After my initial post on this, I conferred several times with my friend Rosetta, who is the author of the outstanding book, "My Calabria." I was fortunate enough to try some of her father's Salsiccia di Calabria. Rosetta informed me the recipe is exactly that of the fresh sausage recipe from the book. Easy enough, I figured. However, the recipe doesn't call for a starter or any nitrate. But, that's no big deal at all, really.
This time around it was just some pork shoulder with the addition of some mangalitsa fat from Mosefund, only 10% of the total weight. Salt, hot pepper powder, sweet pepper powder, and some fennel seeds, along with some cure #2 and f-lc starter.......that's it. I stuffed these in regular hog casings. Fermented for close to 80 hours. They were hung to dry at 52 degrees and about 79% humidity. I'm not quite sure what's been going on in my chamber recently, but, my salumi have been taking an inordinate amount of time to dry, my salame, in particular. Typically, salame I make stuffed in regular hog casings can be done in as little as 3 weeks. For some reason, this wasn't ready for a whopping 8 weeks! I speculate that it could be the lack of moisture in the mangalitsa fat, but, at only 10% of it's total mass, that seems unlikely. When I introduced that lot of 30lbs. of 'nduja, the humidity jumped to over 80% and averaged about 82% for a couple weeks, but, that still shouldn't delay drying to that degree. So, I'm at a loss for an explanation.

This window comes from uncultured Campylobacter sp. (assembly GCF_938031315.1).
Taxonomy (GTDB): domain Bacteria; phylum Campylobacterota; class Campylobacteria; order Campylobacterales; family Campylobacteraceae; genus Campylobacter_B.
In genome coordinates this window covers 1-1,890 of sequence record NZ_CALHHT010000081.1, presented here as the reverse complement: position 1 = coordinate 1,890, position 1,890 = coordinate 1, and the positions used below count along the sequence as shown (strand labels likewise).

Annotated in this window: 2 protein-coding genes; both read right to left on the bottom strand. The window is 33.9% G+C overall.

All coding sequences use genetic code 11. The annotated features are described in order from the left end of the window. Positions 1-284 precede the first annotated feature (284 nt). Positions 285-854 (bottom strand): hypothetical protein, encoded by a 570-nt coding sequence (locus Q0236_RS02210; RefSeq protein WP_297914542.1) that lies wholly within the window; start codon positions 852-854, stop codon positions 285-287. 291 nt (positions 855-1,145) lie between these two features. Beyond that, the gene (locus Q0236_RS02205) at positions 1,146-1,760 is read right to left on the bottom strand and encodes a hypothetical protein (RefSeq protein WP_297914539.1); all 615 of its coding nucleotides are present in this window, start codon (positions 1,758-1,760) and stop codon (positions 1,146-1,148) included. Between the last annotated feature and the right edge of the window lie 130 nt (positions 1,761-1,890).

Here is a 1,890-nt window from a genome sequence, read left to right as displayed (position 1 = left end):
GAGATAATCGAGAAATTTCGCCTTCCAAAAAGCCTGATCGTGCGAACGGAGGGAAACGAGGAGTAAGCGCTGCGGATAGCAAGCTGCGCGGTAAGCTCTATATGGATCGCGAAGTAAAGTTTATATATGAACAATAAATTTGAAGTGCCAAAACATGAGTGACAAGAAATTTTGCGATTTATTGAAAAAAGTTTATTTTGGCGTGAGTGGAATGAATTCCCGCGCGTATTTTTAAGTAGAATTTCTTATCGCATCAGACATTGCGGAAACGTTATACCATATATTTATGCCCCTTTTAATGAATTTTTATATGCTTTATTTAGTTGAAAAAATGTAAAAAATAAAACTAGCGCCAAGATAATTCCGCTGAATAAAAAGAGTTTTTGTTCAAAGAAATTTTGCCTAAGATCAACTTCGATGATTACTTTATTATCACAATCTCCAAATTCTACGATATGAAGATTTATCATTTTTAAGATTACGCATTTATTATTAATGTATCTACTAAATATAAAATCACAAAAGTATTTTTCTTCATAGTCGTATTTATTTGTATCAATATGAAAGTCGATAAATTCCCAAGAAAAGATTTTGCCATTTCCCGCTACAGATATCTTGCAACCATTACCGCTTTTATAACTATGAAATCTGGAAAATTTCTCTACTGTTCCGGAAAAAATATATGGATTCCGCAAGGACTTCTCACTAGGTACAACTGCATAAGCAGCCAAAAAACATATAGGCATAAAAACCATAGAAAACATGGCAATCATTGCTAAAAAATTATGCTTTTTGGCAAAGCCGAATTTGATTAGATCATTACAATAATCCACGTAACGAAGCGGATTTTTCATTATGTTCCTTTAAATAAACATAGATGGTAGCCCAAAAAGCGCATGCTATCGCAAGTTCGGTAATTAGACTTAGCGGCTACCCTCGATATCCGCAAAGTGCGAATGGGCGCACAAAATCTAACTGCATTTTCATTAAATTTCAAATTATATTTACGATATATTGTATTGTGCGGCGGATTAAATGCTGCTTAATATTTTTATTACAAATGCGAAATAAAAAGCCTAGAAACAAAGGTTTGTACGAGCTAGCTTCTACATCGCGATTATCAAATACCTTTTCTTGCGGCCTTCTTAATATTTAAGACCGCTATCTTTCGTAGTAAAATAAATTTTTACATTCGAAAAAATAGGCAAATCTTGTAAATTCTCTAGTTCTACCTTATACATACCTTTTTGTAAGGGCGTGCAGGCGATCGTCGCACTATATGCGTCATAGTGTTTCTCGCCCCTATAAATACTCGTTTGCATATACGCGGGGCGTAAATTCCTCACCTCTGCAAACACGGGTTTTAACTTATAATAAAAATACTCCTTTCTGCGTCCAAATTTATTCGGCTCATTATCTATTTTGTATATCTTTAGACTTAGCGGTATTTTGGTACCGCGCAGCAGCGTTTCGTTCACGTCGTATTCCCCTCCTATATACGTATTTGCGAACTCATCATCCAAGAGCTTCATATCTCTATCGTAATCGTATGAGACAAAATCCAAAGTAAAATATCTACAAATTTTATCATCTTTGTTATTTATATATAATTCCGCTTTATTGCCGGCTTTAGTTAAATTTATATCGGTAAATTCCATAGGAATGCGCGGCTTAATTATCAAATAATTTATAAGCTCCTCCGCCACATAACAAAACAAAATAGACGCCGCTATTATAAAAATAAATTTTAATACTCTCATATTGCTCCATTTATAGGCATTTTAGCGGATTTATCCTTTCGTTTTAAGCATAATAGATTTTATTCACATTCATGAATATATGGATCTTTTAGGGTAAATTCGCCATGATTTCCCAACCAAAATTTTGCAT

Regardless, the flavor seems unaffected by the chamber's issues. It is very tasty. Perfectly balanced to where everything can be tasted and no component overwhelms. I did vary the recipe slightly. I only used half the sweet pepper powder the recipe called for and replaced the other half with hot pepper powder. The rest of the recipe was followed closely. As you can see by the picture, the powders turned the fat orange. Good stuff. I suggest buying this amazing book and giving this one a try.